February 14, 2012 | Short Order
Jean Jacques Rachou hopes to reopen his long ago abandoned Le Lavandou on E. 61st Street
Chef Jean Jacques Rachou, who scuttled La Côte Basque in a huff, is hoping to reopen his earlier, long ago abandoned restaurant Le Lavandou in a building he owns on 134 East 61st street. But first his tenant, Wajima Japanese Restaurant will have to close. The stocky Toulouse-born Rachou was all smiles as he confided his plan after greeting countrymen from the Southwest of France at a cassoulet celebration at Benoit last week.
Before the restaurant was Benoit it was the deathbed of La Côte Basque in March 2004, when Rachou, furious to be interrupted during lunch by city health inspectors, locked the door and refused to return. Alain Ducasse stepped in to buy the place.
He has modest plans to reopen La Lavandou. “But the lease has two years to run. Then I’ll be 78 and too old.” he mused. “I need to do it now when I’m just 76.” He says he has told the owner of Wajima he will help him out with a good deal.
When he surrendered La Côte Basque, Rachou talked about opening a small restaurant however his daughter persuaded him not to. But he couldn’t keep away from the kitchen and came in mornings without pay to work in the Benoit kitchen on the delicate quenelles de brochet or the rustic cassoulet of his Toulousain heritage..
Rachou was left at an orphanage at birth, a story “too sad to talk about,” he told Bryan Miller of the New York Times years ago. At 11 he needed work and found it in a restaurant. His first job in New York was as chef of The Colony. In 1974 he bought Le Canarie d’Or for $55,000 and opened Le Levandou with a classic French menu and gentle prices, $11.50 prix fixe at lunch, $20.50 at dinner. “Rachou cooks as if nothing new has happened to French cuisine since Caréme…never mind Escoffier,” I wrote in 1978. “And why shouldn’t he? Le Lavandou gourmands love it. He seems to have a fix on how to please a hungry New Yorker. If a Jewish mother could be French, she would be Jean Jacques Rachou…crafting his staggering sea scape arranged on the plate.” A frustrated painter, Rachou was famous for the still lives he painted in sauces.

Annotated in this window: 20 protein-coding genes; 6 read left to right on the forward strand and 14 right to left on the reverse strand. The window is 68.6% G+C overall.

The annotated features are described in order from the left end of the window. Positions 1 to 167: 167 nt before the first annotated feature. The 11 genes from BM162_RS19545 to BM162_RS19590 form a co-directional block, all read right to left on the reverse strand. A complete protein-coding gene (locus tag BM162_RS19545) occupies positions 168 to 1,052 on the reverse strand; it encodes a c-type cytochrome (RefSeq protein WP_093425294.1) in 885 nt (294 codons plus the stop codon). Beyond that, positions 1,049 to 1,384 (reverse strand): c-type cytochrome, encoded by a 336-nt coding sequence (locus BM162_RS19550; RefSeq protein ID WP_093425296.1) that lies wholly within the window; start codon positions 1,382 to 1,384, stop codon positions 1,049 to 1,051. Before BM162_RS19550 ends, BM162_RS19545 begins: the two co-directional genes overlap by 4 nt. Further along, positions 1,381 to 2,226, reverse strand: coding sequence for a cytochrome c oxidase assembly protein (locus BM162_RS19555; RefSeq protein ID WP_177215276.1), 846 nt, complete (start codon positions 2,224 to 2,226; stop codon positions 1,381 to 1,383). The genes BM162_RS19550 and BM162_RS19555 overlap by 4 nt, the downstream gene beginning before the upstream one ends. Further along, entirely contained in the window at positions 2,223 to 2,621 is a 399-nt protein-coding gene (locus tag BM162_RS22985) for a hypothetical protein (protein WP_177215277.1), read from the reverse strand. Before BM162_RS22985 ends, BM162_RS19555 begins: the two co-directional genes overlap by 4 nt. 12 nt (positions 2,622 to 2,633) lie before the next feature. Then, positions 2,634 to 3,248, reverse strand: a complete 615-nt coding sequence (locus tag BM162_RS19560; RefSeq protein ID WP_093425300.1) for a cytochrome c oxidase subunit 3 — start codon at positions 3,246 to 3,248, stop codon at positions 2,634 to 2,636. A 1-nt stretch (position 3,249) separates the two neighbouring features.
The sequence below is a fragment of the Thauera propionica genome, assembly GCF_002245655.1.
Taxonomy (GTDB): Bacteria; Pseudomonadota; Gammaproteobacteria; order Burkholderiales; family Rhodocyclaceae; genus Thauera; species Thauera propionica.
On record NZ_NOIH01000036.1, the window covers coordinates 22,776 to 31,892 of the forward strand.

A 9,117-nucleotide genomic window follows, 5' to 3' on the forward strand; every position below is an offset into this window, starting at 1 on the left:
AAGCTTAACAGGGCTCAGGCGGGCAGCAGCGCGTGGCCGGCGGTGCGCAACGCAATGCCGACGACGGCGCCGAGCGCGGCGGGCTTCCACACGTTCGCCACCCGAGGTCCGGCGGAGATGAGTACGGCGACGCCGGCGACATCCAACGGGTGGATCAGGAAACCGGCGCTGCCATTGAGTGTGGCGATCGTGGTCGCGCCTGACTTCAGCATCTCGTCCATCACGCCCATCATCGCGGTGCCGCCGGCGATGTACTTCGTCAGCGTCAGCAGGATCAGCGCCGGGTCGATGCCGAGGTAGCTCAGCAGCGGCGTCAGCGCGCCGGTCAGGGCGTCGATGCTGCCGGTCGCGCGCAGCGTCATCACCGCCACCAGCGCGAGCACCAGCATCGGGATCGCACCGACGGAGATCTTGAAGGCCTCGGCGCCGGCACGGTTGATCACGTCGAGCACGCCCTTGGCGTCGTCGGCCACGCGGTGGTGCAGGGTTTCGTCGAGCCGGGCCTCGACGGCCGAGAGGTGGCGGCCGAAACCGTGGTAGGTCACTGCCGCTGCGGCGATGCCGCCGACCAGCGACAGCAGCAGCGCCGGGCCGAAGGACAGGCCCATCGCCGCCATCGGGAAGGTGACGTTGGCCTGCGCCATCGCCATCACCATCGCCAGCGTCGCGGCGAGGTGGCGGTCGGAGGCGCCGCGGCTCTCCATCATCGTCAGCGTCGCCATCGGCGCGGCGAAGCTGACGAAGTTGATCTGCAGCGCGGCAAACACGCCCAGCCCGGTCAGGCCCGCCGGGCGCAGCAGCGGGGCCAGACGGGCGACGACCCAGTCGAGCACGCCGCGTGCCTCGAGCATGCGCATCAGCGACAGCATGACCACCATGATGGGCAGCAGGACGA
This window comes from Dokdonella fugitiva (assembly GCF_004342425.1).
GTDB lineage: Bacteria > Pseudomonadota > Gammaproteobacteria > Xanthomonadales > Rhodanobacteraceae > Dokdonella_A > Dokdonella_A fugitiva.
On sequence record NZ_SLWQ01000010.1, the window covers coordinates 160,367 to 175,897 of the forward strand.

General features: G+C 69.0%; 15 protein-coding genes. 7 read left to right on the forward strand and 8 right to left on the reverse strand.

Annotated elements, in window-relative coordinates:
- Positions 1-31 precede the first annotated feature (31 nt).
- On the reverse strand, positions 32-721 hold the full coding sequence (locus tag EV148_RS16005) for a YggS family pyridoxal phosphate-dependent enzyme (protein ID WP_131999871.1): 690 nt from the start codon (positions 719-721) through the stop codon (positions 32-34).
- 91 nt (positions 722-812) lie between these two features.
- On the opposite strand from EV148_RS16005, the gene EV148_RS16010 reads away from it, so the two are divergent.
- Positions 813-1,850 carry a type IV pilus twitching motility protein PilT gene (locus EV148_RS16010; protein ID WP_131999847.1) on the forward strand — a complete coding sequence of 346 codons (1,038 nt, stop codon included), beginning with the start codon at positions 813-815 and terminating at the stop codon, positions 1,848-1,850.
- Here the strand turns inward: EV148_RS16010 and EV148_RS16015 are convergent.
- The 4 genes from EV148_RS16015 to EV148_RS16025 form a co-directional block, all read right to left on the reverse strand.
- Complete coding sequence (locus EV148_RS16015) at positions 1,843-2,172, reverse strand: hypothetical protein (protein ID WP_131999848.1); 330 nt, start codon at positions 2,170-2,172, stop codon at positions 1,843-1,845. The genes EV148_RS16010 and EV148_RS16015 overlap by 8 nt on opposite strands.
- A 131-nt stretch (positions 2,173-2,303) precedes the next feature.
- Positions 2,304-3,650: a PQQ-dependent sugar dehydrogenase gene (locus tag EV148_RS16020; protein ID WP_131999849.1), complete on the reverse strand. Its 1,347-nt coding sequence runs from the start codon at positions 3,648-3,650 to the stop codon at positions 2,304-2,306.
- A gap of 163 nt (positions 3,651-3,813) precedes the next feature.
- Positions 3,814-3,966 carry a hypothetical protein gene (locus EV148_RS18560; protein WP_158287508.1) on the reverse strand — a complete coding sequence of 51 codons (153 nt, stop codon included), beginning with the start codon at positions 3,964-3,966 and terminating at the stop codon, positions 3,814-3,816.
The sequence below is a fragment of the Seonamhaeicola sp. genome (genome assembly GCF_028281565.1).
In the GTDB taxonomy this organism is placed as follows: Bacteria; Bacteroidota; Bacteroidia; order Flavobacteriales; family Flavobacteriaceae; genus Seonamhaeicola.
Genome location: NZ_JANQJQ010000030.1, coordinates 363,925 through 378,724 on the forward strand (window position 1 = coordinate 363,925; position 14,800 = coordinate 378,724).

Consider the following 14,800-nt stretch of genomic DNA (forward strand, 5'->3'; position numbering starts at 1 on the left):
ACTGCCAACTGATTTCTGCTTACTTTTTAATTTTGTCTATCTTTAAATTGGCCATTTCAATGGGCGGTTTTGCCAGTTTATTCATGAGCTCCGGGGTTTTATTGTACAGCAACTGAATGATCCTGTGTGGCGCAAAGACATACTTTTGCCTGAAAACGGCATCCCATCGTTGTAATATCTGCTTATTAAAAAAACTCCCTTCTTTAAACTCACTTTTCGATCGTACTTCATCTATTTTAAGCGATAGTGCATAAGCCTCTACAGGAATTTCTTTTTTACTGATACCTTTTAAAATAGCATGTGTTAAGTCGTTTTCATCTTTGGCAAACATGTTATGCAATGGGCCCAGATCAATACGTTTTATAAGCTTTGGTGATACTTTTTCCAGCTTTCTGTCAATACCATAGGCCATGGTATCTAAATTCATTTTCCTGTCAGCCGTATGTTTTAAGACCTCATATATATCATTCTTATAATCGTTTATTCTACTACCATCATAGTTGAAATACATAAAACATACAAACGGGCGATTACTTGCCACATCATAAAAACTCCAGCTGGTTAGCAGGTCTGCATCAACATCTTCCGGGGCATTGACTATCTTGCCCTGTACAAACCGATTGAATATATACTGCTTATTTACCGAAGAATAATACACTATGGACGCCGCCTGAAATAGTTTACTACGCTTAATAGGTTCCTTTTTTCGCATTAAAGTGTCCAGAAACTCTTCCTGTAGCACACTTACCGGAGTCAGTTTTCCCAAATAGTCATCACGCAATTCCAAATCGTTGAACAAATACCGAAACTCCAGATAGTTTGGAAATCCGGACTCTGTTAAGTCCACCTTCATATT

One day lunching at La Côte Basque, its luster sadly dimmed, he realized the owners wanted out. By 2:30 that afternoon he had agreed to buy the restaurant, closing Le Lavandou in 1979. Through Rachou's re-built basement kitchen at Côte Basque, past a constellation of young American chef stars-to-be — Charlie Palmer, Rick Moonen, Ali Barker (the first chef at Union Square Cafe) and Waldy Malouf. This was a time when no other French restaurant would put up with an American in the kitchen.
When the Côte Basque building was sold to make way for Walt Disney on Fifth Avenue in l995, Rachou moved it across Fifth to its West 55th Street address bringing the luminous murals of La Pays Basque Bernard LaMotte had painted for the original owner, Henri Soulé.
“I have it all in my garage in Queens,” he said, “Everything, the paintings from La Lavandou, the murals from La Côte Basque. I’m ready to go.” Rachou left two days after the cassoulet celebration to visit his son in Los Angeles, hoping his offer to help his 61st Street tenant get out of the lease would come to a boil on his return.
Click here to read my 1965 article, “Papa Soulé Loves You.” And click here to read my November, 1968, review of “La Côte Basque.”
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